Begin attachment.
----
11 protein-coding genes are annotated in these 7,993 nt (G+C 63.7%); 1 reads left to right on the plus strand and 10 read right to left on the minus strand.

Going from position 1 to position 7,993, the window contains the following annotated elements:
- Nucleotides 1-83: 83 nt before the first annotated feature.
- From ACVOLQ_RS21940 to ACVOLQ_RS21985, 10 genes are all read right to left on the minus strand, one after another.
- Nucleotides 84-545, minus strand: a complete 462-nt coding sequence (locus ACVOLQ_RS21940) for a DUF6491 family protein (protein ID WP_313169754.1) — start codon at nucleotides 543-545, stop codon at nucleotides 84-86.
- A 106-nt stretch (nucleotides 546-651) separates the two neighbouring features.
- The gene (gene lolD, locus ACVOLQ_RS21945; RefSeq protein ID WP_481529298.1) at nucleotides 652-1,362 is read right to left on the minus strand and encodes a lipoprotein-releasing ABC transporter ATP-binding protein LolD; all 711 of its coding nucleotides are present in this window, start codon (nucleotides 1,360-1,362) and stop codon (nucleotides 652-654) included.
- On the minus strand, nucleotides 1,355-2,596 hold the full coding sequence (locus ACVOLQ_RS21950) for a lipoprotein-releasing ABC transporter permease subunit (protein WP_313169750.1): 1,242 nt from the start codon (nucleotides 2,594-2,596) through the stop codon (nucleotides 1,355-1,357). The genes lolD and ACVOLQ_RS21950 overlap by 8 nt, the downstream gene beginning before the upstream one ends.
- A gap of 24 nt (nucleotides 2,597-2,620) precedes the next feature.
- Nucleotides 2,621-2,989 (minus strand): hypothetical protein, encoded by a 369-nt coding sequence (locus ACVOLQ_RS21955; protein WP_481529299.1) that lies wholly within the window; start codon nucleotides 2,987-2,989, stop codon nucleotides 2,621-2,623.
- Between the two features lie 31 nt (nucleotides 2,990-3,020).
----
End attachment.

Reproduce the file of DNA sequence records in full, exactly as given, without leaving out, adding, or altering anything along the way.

11 protein-coding genes are annotated in these 7,993 nt (G+C 63.7%); 1 reads left to right on the plus strand and 10 read right to left on the minus strand.

Going from position 1 to position 7,993, the window contains the following annotated elements:
- Nucleotides 1-83: 83 nt before the first annotated feature.
- From ACVOLQ_RS21940 to ACVOLQ_RS21985, 10 genes are all read right to left on the minus strand, one after another.
- Nucleotides 84-545, minus strand: a complete 462-nt coding sequence (locus ACVOLQ_RS21940) for a DUF6491 family protein (protein ID WP_313169754.1) — start codon at nucleotides 543-545, stop codon at nucleotides 84-86.
- A 106-nt stretch (nucleotides 546-651) separates the two neighbouring features.
- The gene (gene lolD, locus ACVOLQ_RS21945; RefSeq protein ID WP_481529298.1) at nucleotides 652-1,362 is read right to left on the minus strand and encodes a lipoprotein-releasing ABC transporter ATP-binding protein LolD; all 711 of its coding nucleotides are present in this window, start codon (nucleotides 1,360-1,362) and stop codon (nucleotides 652-654) included.
- On the minus strand, nucleotides 1,355-2,596 hold the full coding sequence (locus ACVOLQ_RS21950) for a lipoprotein-releasing ABC transporter permease subunit (protein WP_313169750.1): 1,242 nt from the start codon (nucleotides 2,594-2,596) through the stop codon (nucleotides 1,355-1,357). The genes lolD and ACVOLQ_RS21950 overlap by 8 nt, the downstream gene beginning before the upstream one ends.
- A gap of 24 nt (nucleotides 2,597-2,620) precedes the next feature.
- Nucleotides 2,621-2,989 (minus strand): hypothetical protein, encoded by a 369-nt coding sequence (locus ACVOLQ_RS21955; protein WP_481529299.1) that lies wholly within the window; start codon nucleotides 2,987-2,989, stop codon nucleotides 2,621-2,623.
- Between the two features lie 31 nt (nucleotides 2,990-3,020).